Racing: Son's setback mars a One Man show

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The Independent Online
It was supposed to be a tight contest between three of Britain's top steeplechasers, but injury to Martha's Son spoilt appreciation of One Man's success in yesterday's Peterborough Chase. Richard Edmondson reports from Huntingdon.

One Man won, but one contest and a racehorse were badly damaged here yesterday when Martha's Son broke down in the Peterborough Chase. What had been billposted as a definitive encounter of the champions concluded in muted celebrations and enquiries about the welfare of the Queen Mother Champion Chaser.

Martha's Son was taken from this theatre in a horse ambulance and taken to another, at the Abbots Ripton Veterinary Hospital, by the racecourse vet, Peter Green, for an x-ray examination. The original diagnosis was that the 10-year-old had cracked a pastern. What seems more certain is the fissure between Martha's Son and future racing involvement. Tim Forster, the gelding's trainer, was talking about his career in the past tense last night.

The injury was a sad distraction from what had been another compelling display by One Man. His jumping and movement was once again sublime, and he threw in another foxy moment when he took his hooves off the handlebars and coasted home.

This was a different One Man than the one we had seen at Wetherby. This time he was a tighter, race-taut figure. His dark eye looked keen in the parade ring, like coal in the snow. Martha's Son circled with his trademark cock of the tail as if the racecourse shovel would soon have to be employed.

Viking Flagship, the last of the big three, suggested that the years have hardly eaten at his store of energy. He was a mustang in the preliminaries, thrashing around with the excitement of a skittish juvenile making its course debut rather than an old flyer on his 51st mission. Michael Aspel must be getting round to him soon.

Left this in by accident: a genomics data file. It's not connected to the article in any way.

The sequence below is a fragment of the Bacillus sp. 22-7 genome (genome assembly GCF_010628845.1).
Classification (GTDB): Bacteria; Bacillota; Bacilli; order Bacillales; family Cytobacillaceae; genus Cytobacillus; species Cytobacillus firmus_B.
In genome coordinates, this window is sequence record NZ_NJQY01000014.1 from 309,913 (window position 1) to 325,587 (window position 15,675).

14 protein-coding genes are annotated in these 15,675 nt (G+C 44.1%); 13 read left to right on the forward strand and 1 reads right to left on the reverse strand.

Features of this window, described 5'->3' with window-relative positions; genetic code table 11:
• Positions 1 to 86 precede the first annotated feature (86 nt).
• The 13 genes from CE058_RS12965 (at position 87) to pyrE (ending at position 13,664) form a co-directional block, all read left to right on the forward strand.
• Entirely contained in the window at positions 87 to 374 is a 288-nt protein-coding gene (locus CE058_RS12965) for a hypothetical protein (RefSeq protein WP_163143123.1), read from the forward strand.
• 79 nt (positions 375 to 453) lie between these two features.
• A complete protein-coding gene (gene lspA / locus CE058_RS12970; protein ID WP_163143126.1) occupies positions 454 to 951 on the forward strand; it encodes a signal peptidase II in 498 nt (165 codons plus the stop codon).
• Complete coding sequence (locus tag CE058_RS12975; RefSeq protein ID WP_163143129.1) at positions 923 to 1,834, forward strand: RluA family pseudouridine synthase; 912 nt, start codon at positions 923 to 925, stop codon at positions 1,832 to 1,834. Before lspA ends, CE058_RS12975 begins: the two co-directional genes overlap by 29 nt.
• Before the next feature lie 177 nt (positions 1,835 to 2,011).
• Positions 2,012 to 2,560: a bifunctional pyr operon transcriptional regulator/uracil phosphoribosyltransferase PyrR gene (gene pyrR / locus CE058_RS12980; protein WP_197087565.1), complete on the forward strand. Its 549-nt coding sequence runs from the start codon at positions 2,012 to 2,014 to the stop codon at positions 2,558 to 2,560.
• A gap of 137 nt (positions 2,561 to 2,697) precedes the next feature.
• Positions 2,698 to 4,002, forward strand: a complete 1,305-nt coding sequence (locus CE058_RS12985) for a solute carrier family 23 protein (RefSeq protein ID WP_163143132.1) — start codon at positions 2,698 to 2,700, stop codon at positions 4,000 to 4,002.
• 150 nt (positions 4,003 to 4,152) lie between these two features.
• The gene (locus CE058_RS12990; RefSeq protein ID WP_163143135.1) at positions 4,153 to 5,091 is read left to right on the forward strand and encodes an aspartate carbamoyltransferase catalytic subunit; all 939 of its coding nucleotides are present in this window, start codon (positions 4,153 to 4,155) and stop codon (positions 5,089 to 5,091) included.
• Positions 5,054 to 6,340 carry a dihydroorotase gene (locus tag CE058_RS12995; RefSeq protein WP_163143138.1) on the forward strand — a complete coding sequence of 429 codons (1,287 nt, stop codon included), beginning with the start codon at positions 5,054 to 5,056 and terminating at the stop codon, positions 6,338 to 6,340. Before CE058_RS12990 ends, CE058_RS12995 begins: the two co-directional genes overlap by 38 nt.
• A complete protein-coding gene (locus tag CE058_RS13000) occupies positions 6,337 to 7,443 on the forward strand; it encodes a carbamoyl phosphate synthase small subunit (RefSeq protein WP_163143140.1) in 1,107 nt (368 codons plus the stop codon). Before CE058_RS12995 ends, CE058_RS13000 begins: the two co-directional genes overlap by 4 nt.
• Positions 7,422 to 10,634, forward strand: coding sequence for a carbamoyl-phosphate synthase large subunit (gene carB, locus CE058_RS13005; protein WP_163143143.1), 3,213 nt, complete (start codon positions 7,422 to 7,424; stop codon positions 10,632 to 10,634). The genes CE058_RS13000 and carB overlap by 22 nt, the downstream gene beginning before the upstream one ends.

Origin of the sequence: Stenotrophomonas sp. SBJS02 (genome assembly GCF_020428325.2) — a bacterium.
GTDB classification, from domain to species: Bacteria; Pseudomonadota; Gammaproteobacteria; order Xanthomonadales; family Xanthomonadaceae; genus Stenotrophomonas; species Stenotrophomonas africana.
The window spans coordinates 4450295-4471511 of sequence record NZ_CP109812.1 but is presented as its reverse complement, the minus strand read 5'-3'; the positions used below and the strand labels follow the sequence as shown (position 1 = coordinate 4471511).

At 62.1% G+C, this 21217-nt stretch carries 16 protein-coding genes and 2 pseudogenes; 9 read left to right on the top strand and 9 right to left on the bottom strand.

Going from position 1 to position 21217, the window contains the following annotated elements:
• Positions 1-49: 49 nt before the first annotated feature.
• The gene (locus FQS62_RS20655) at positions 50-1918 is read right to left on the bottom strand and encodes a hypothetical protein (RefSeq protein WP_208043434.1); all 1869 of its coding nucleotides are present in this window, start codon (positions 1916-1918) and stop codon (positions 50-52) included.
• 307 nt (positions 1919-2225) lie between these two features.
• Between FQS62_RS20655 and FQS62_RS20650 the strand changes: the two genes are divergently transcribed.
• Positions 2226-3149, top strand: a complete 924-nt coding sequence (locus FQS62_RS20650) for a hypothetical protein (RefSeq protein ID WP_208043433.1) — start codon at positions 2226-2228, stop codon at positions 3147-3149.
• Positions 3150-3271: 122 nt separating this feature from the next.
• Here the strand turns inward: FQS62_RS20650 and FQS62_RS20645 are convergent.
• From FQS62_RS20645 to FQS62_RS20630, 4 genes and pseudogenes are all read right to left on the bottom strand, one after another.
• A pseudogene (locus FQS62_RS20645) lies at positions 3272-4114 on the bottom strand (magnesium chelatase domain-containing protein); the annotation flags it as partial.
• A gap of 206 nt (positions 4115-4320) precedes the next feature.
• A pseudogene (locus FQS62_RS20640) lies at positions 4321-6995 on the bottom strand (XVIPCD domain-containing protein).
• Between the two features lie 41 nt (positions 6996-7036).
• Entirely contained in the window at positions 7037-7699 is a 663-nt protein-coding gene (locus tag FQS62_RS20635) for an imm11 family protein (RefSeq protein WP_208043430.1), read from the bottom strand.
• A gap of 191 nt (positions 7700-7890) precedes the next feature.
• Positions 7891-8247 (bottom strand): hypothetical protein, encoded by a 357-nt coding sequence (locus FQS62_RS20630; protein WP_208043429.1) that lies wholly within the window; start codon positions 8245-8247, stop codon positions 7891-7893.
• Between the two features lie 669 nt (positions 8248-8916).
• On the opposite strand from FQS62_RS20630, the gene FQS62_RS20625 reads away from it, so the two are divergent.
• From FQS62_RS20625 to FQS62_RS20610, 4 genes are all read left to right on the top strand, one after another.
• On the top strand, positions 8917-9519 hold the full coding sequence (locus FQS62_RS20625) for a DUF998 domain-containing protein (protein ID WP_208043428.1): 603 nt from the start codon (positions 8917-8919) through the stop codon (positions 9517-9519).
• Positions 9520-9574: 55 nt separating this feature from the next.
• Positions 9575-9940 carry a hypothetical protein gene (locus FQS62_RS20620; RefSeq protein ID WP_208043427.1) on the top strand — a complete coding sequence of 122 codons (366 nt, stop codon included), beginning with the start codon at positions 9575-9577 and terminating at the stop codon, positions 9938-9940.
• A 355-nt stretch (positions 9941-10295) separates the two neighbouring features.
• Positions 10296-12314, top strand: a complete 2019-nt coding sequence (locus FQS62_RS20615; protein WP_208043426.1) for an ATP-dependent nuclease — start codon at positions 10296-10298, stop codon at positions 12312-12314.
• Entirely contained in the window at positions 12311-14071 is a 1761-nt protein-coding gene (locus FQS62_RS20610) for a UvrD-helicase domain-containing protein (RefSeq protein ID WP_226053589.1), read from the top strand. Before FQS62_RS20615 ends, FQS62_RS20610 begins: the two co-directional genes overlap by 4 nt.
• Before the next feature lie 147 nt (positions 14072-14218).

The Last Fling pulled around the original six-strong field until the fourth fence, after which Martha's Son was immediately brought to a halt. There was almost a second moment of deflation at the fence out of the straight, when the leader fell and Viking Flagship had to display his nimbleness.

After that, One Man, at the head of the field, was a beacon in the creeping gloom. His rider, Richard Dunwoody, was pressing on in an effort to draw the sting from a rival who was no longer in the race. "There was no point hanging around as the plan was to burn off Martha's Son's speed," the jockey said, "but then I turned round and asked Adrian [Maguire, Viking Flagship's jockey] where Martha's Son was just before the ditch and he told me he'd pulled up."

One Man flew the second last and behind him the greenery did the same as Viking Flagship's challenge evaporated in a single error. Then came a repetition of the grey's dying swan finale as he trundled home unconvincingly. "He pricked his ears on the run-in because it was all too easy for him," Dunwoody reported. "He's an intelligent horse."

Gordon Richards, the winning trainer, added: "He jumped well, with his ears pricked, but when he heard the crowd he was having a little look again. He knew that he had done his job."

Richards had been searching for vindication that his horse was good enough to take on the best two-milers (if he goes to the Festival, the Champion Chase will be his objective) and was rather disappointed that the evidence was not conclusive. "I'm sad about the other horse because he was the one we really wanted to test ourselves against," he said. "Today was a day I was meant to find out, but I can't do that against Martha's now can I? We don't think ours is a Gold Cup horse any more and we just wanted to see if he had as much speed as we think he has.

"Even if he'd got beat today, we'd still have gone to Kempton [for the King George VI Chase] because that's always been our race. He's one of the best-rated chasers and it's just a pity he can't win a Gold Cup. I've got to dig another one out of the bag."

Tim Forster, too, will have to find another athlete to replace one of the most thrilling jumpers of recent years. He chose not to dwell on his misfortune yesterday but rather recalled Martha's Son's fightback from injury and glorious successes at the highest level.

"The one thing to remember is that he's done it," he said. "Despite all that's happened to him over the years he's come back and won a Champion Chase.''